2. Caff

      Re: As a Defender owner...

      Over tightening the bolts by not setting torque correctly causing them to sheer off when driving

      1. Anonymous Coward
        Anonymous Coward

        Re: As a Defender owner...

        The squaddies probably hammer them offroad a lot harder than you would treat your own vehicle. Nevertheless, wheels actually falling off due to poor maintenance is impressively shoddy.

    3. CrazyOldCatMan

      Re: As a Defender owner...

      .I am wondering how it is possible to maintain one so badly that the wheels fall off

      One of my brothers had a Defender. One day, we turned up at his place to see just a chassis parked out the front and the rest of it spread out round the house and garden.

      He was replacing the engine and thought he'd take the opportunity to replace the chassis as well.

      Landrover owners eh?

    4. Anonymous Coward
      Anonymous Coward

      Re: As a Defender owner...

      Army Land Rovers have left handed threads on the wheel nuts.

  7. Anonymous South African Coward Silver badge

    "Superiority" - A.C. Clarke.

  8. Anonymous Coward
    Anonymous Coward

    ... in any military force...

    When I was doing my service at the army, I was the weapon specialist for our unit. The guy who had the job before me made a pig's breakfast out of it, and I tried to get stuff back into shape. Ordered replacement parts, had some guns sent in for repairs (I am no gunsmith, there are limits to what I was allowed to do). Quite a number of the replacement parts (that arrived several months after I ordered them) seemed to be "refurbished" as in "take it out of a defunct unit, shove it into an envelope without checking the conditions". They were in an even worse state than the part I wanted to replace. That was... like... almost two decades ago.

    AC for obvious reasons (though one can read about the state of most military forces in democratic states in reports like this one, and they all paint the same-ish picture)

  9. Anonymous Coward
    Anonymous Coward

    Sounds good to me

    The more unable we are to fuck about overseas the better.

    1. Anonymous Coward
      Anonymous Coward

      Re: Sounds good to me

      Alas, those that make the decision to fuck about overseas are the politicians, and they care not a whit about the state of the equipment, as they are not the ones who will be doing the fucking about.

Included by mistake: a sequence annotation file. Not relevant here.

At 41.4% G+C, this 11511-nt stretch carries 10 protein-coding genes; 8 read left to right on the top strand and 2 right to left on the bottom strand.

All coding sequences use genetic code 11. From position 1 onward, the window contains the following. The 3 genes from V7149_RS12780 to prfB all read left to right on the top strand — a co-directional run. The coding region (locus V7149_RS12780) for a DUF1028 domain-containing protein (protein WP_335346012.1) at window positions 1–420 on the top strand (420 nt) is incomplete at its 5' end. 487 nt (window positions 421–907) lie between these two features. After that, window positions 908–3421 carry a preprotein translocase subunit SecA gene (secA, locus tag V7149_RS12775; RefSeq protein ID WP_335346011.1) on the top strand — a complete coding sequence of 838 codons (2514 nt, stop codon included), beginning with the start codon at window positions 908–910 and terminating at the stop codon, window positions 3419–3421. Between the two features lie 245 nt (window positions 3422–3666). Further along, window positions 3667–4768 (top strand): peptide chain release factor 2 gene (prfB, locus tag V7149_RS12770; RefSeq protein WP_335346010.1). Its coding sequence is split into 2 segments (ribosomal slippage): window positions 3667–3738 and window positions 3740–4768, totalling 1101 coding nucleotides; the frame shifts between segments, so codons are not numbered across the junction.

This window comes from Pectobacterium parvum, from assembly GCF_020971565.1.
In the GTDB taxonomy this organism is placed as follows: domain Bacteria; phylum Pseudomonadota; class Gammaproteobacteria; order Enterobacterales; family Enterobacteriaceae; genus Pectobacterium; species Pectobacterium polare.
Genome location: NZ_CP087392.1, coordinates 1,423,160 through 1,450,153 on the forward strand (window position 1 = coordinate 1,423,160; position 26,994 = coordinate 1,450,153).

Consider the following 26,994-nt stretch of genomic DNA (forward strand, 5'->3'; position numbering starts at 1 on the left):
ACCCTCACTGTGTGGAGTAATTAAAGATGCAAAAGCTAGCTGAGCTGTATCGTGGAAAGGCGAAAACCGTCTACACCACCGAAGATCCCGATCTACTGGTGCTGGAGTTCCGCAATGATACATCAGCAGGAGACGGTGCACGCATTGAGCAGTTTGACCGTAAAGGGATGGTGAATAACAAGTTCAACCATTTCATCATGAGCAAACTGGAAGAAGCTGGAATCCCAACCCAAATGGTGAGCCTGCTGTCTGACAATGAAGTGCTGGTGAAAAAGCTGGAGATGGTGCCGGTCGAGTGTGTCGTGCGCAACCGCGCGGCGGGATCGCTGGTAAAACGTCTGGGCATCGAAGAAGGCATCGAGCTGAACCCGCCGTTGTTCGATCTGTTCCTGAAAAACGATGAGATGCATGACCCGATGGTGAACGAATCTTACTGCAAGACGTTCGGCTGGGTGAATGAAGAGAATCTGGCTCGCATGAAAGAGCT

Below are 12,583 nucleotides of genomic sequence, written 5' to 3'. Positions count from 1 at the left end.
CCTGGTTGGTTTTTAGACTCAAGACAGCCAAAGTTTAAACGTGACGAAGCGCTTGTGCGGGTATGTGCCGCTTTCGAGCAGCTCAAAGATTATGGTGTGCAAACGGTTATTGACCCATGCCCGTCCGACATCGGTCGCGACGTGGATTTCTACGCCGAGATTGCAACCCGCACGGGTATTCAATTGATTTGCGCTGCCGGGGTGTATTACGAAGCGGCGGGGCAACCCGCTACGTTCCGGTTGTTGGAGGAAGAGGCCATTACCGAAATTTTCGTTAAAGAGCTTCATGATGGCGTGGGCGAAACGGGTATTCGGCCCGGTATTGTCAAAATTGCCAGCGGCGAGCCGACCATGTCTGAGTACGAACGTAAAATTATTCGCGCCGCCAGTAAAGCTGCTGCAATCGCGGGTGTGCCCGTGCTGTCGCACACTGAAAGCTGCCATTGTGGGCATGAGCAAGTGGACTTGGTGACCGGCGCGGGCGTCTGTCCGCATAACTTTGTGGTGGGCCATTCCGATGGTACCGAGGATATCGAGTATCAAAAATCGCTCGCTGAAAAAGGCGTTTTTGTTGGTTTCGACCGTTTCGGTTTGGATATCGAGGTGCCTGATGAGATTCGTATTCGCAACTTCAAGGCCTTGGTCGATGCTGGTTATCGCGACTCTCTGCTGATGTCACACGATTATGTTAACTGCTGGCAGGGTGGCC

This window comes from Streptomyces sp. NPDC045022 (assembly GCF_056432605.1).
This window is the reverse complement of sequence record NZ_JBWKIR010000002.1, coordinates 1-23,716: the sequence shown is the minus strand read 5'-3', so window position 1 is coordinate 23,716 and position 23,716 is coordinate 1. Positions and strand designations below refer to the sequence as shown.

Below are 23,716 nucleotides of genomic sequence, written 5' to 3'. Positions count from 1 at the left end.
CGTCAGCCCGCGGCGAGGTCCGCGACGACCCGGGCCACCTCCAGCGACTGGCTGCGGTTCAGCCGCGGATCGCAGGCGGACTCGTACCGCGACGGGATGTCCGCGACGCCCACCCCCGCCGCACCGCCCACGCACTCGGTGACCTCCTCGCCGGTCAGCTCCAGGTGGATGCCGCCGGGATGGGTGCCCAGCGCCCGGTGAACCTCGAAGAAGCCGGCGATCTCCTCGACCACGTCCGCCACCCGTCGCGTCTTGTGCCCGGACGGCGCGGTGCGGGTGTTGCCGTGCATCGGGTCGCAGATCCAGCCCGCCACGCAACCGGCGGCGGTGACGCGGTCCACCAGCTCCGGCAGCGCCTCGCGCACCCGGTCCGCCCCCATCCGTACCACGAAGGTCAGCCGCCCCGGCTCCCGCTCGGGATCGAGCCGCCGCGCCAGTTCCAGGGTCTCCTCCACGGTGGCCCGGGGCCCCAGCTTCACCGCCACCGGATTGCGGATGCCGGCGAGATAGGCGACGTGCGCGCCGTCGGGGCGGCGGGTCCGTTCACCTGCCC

1. Rich 11 Silver badge

        Re: Sounds good to me

        Or indeed being the ones who will get fucked over while dutifully attempting to do the fucking about.

        (It's at moments like this, when reading back over something I've just typed, and the comments preceding it, that I'm struck by just how wonderfully expressive the English language can be.)

        1. Sir Runcible Spoon

          Re: Sounds good to me

          It's apparently second only to Chinese in it's complexity, mostly because we tinker with it every 5 minutes ;)

  10. Anonymous Coward
    Anonymous Coward

    I wonder how it is possible for Land Rover wheels to literally fall off so often it's worth writing about?

    Is there an epidemic of poorly maintained road cars wheel just falling off too?

    1. Omgwtfbbqtime
      Black Helicopters

      "... poorly maintained road cars wheel just falling off too?"

      Yes, if you take them off road at 50+ mph.

      Take a look at WRC cars and the states they get into. You cannot state that they count as poorly maintained or substandard parts (back in the 90's it was reportedly £25K per wheel for an Impreza's suspension, compared to not much more than that for the entire civvy car with a full set held ready for end of stage replacement).

      Put any machine through enough abuse and it will fall apart, given it is military I would expect the abuse to be far higher than any civvy car - other than one that's been TWOC'd of course!

      Helicopter icon for falling wheels!